(Born 1959) Now known to viewers across the North West for her regular TV presenter and journalist spot on “Granada Reports” , (later relaunched as “Granada Tonight” , along with John Huntley and Bob Greaves), Lucy Meacock had first appeared presenting “London Plus” , along with John Stapleton. Born in South Wales, Lucy was educated at the Ursuline Convent in Chester and then at the Morongo Girls College in Geelong, Australia. Later she attended Upper Chine School in Shanklin in the Isle of Wight. She began her career as a journalist on the Chester Chronicle, and worked on the Evening Leader. Later, she moved to BBC Radio in Newcastle, before working for Tyne Tees television, in the same city. Then she moved to BBC Television at Lime Grove in London, before moving on to Anglia Television. She has received two Royal Television Society Awards, for the “Manchester Bomb Programme” and for the “Organ Retention Scandal Debate” in 2001. She also chaired the Granada TV late night television discussion programme “The Late Debate” for a time. She also co-presented “Granada Upfront” , a live regional debate programme with Anthony Wilson. Lucy enjoys football, golf and classical music and is also Patron of the Hospice of the Good Shepherd in Chester.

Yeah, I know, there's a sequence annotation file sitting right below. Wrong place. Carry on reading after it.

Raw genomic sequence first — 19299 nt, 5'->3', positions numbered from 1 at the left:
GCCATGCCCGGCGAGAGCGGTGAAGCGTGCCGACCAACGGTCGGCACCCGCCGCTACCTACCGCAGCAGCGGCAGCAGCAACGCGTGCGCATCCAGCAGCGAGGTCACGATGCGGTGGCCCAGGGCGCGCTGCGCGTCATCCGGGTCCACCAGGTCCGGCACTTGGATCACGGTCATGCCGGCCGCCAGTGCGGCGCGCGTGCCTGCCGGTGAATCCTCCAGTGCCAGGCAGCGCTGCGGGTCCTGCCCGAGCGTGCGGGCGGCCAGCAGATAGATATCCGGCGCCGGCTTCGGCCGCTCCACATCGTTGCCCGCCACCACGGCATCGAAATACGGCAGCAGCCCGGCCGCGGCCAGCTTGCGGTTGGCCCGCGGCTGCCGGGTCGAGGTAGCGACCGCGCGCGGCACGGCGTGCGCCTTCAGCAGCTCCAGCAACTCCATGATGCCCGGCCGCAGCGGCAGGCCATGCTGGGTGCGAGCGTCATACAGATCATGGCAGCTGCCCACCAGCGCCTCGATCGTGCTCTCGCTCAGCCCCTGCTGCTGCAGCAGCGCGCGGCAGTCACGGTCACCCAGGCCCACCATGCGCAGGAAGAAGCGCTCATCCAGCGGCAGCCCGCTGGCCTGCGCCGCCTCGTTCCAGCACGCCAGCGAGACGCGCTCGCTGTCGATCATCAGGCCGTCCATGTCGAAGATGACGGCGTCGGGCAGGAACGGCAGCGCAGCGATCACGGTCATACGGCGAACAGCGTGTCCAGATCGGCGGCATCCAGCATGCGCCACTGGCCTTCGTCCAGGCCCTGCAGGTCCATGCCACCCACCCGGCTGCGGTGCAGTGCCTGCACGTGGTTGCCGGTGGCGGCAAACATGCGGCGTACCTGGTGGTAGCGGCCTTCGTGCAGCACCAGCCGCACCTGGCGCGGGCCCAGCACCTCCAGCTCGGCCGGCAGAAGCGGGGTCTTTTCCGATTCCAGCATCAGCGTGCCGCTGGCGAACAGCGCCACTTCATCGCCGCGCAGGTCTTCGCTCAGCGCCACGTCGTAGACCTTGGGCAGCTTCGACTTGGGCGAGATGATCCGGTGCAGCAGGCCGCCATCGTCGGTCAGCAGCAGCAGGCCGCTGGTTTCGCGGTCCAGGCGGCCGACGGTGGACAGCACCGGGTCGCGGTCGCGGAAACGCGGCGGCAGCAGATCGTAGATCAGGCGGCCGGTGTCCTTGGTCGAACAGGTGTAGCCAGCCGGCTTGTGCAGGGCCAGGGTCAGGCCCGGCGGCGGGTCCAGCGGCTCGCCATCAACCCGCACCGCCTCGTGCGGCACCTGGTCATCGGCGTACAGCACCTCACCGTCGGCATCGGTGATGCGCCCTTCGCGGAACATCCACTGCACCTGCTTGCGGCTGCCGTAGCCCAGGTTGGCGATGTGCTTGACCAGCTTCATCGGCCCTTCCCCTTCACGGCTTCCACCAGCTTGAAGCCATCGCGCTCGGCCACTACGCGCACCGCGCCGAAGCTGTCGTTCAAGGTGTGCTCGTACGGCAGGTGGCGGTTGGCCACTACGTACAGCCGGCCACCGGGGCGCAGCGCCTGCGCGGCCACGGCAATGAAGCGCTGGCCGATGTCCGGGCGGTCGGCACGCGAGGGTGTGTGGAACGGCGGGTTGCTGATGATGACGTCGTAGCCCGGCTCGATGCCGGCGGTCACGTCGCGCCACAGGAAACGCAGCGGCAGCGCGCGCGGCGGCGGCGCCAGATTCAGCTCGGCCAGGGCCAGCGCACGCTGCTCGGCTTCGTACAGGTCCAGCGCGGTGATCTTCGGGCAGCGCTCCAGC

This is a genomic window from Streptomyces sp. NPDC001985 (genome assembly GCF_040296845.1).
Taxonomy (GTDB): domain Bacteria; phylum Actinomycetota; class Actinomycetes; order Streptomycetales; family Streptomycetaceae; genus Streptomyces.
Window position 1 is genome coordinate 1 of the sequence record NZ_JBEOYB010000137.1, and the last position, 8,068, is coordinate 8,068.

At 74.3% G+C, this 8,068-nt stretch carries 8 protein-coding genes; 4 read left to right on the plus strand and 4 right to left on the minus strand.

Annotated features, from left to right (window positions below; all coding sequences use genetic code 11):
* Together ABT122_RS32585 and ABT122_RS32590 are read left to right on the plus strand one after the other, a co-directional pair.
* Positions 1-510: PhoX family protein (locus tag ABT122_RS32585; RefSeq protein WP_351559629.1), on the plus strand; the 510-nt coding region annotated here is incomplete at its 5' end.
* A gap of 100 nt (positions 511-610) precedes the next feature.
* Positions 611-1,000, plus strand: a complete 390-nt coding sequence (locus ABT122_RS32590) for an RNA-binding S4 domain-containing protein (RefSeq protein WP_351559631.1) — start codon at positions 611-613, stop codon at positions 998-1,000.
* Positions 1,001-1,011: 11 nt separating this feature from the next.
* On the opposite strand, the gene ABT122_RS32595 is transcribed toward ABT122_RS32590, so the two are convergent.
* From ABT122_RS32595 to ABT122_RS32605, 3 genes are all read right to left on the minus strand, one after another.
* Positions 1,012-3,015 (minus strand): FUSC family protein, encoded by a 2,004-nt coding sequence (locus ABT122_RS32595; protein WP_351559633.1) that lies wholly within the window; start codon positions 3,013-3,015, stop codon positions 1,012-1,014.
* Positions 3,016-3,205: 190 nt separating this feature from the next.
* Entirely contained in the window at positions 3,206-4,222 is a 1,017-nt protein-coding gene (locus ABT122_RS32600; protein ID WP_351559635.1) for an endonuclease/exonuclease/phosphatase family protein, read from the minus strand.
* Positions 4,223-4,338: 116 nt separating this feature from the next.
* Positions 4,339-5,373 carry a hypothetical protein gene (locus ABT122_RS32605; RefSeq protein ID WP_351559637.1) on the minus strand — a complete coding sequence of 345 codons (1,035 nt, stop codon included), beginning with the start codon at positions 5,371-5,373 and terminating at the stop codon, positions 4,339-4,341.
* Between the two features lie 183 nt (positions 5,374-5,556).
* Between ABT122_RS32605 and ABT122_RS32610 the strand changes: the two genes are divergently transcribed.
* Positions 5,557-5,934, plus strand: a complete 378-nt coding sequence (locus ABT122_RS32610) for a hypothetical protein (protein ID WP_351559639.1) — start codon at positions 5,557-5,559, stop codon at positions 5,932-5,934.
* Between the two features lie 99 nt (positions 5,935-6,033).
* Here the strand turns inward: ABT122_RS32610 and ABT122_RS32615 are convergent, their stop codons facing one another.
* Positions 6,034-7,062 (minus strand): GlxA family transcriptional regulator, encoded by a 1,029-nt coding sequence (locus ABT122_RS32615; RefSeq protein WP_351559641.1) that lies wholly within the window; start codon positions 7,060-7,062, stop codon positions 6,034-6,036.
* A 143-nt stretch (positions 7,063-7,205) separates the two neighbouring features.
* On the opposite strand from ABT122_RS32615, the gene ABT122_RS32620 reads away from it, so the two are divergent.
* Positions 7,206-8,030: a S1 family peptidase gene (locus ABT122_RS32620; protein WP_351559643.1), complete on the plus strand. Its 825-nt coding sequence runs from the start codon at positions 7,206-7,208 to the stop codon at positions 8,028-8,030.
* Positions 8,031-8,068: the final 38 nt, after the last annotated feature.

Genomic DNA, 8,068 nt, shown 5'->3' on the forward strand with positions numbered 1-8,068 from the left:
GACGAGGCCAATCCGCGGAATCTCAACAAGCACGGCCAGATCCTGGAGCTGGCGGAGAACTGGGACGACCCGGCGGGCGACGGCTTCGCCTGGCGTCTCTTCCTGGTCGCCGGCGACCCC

(Born 1943) Television newscaster, broadcaster and presenter Anna Ford was brought up in Cumbria with her four brothers and attended White House Grammar School in Brampton. She went to Manchester University where she read Social Anthropology before taking a postgraduate diploma in Adult Education. Anna then worked from 1970-1972 as a lecturer in Christies Fine Art Department in Belfast, after which she worked at the Open University (from 1972-1974) as a staff tutor in Social Science for the Northern Ireland region. In 1974 she joined Granada Television in Manchester as a researcher and worked on numerous local and educational programmes. In 1976 she joined the BBC’s “Man Alive” team and then moved on to “Tomorrow’s World” for a short period. In February 1978, she joined Independent Television News (ITN) where she remained until 1981 when she moved to TV-AM, by then at a late stage as one of the original so-called ‘Famous Five’, after Esther Rantzen had dropped out due to her pregnancy. But, her stay was to be a short one as, in a matter of two months, she was dismissed for alleged “breech of contract” over the much publicised departure of Peter Jay. Subsequently, in 1989, she joined the BBC1 Six O’ Clock News and has regularly presented the “Today” programme and “Woman’s Hour” on Radio 4, as well as standing in for Jimmy Young on BBC Radio 2. Since 1999 she has been sole presenter of the BBC lunchtime news. Recent guest appearances have included “Have I Got News For You” and a singing role in BBC Television’s “Stars Sing The Beatles”. Anna was elected Chancellor of the University of Manchester in 2001. She was married to Mark Boxer, who unfortunately died in 1988. The couple had two daughters.